There are multiple problems here. First, the IRS takes a broad view of “taxable income.” If you pay a stipend, it's still taxable income to the recipient. This is significant, because organizations label payments as “stipends” to avoid having to treat the payments as taxable wages.
Second, the payment of a stipend sends a confusing message, straddling the line between work and volunteerism.
Two thresholds are relevant here –
- $500. The Volunteer Protection Act provides qualified immunity for an individual's negligence while volunteering for a nonprofit. However, a volunteer forfeits this immunity if he or she receives compensation of more than $500 annually or greater than 20% of what an employee would be paid for doing the same work.
- $600. As a practical matter, most organizations won't issue 1099s for payments below this mandatory threshold.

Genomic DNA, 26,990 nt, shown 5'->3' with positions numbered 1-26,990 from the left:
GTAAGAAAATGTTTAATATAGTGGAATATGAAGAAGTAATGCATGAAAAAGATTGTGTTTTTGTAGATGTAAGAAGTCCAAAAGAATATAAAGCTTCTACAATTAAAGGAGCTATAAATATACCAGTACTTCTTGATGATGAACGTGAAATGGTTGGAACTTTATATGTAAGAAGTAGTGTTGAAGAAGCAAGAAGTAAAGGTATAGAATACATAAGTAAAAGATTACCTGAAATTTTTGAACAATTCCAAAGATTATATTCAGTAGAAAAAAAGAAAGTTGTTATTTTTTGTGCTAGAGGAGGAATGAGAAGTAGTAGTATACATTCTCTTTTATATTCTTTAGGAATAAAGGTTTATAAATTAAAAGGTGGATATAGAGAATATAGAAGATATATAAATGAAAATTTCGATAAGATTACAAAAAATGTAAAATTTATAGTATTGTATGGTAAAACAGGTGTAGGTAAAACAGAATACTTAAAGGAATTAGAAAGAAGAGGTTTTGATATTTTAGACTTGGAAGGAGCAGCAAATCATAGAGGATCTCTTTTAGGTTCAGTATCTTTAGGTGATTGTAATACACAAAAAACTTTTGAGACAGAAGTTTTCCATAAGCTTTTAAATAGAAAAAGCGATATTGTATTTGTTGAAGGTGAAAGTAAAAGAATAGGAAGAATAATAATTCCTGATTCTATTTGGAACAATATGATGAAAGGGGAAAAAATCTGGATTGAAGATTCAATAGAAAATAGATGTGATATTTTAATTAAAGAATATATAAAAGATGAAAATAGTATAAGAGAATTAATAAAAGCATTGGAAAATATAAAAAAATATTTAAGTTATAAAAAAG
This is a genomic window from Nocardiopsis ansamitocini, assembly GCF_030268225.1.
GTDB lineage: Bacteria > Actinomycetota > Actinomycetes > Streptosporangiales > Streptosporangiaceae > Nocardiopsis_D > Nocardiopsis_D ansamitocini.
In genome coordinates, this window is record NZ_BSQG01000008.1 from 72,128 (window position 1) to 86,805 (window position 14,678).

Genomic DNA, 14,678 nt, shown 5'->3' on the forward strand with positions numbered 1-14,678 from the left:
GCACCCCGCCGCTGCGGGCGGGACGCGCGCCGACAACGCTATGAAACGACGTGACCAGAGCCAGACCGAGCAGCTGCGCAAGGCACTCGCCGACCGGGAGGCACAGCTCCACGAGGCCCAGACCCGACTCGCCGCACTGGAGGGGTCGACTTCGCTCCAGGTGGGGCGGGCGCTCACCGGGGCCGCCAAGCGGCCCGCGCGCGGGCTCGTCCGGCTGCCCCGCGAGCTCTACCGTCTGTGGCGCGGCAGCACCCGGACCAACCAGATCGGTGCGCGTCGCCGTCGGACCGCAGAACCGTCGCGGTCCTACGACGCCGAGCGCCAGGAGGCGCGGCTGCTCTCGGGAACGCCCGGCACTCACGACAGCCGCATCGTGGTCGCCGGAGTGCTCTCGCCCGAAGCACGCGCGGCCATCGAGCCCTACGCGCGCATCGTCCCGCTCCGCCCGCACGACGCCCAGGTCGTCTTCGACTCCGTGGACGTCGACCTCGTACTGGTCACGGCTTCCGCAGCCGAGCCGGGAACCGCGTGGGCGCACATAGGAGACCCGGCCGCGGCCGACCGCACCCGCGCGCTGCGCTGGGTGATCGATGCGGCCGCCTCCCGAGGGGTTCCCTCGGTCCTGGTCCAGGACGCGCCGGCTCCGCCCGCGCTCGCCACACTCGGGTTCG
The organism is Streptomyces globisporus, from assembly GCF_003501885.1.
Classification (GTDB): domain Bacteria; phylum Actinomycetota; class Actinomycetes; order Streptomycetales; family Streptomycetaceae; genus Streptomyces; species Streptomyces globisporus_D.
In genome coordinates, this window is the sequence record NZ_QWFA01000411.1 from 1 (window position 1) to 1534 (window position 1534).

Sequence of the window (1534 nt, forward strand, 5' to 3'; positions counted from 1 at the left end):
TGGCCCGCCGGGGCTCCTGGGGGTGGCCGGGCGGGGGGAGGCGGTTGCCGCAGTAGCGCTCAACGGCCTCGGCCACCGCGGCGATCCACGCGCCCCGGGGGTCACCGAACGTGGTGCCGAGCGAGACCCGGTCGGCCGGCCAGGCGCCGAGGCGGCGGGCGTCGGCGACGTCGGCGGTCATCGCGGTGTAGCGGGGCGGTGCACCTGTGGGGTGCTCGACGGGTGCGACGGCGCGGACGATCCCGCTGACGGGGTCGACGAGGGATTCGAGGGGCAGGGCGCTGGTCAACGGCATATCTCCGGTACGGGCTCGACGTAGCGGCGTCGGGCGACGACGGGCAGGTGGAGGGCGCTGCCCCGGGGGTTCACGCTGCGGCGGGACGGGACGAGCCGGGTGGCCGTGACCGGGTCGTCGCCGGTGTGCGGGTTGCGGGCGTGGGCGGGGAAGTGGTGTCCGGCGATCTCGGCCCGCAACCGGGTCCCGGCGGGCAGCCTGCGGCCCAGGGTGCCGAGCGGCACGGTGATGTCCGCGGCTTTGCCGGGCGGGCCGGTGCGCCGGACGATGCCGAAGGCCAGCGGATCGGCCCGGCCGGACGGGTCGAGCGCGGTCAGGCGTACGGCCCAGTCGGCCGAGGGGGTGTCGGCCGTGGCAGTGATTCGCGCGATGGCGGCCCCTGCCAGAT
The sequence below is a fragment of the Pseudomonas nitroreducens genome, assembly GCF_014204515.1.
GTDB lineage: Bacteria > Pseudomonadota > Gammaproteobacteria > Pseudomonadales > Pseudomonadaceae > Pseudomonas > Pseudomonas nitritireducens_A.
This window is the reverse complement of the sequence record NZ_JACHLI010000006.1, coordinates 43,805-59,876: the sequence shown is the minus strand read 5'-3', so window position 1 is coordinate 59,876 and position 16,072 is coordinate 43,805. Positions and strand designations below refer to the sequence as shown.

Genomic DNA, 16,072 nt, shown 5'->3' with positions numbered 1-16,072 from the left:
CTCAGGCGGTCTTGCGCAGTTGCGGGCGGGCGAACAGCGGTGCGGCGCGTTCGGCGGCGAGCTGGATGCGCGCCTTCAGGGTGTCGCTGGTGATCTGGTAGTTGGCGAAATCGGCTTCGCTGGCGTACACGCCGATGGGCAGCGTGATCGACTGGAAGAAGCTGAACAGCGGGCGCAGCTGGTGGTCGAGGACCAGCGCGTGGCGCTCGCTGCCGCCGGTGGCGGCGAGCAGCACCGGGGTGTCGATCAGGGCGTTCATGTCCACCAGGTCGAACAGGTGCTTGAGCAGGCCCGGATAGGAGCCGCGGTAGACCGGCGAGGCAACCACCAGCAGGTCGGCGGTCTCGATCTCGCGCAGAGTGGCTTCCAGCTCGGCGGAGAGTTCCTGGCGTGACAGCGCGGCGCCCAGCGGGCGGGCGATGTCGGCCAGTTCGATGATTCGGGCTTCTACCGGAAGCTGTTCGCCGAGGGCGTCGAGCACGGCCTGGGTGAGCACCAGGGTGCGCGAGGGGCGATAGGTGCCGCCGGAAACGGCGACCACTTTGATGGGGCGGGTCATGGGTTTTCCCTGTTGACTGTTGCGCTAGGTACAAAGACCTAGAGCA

Below these thresholds, you may fly under the compliance radar. Above them, your risks increase dramatically, both with the Department of Labor and the IRS.
What you are calling a “stipend” probably constitutes wages, subject to FICA, Medicare, workers' compensation, unemployment, and I-9 compliance. Plus, if your volunteer or intern is more properly classified as an employee, the Wage & Hour laws come into play, including the minimum wage and overtime.
In summary, the circumstances that make a volunteer stipend a good idea are narrow and should be considered very cautiously.
Put it in Writing. Even when you're following the strict rules around these issues, it's advisable to have a written agreement with each volunteer and intern. You'll want to clearly establish the nature of the relationship to avoid misunderstandings later.
Volunteerism is critical to the survival and success of many nonprofits. Don't allow it to become a liability.
Counterpart CFO can help you evaluate and improve your policies on managing volunteers and interns. Contact us for a free, no obligation consultation, and we'll identify specific ways we can help you.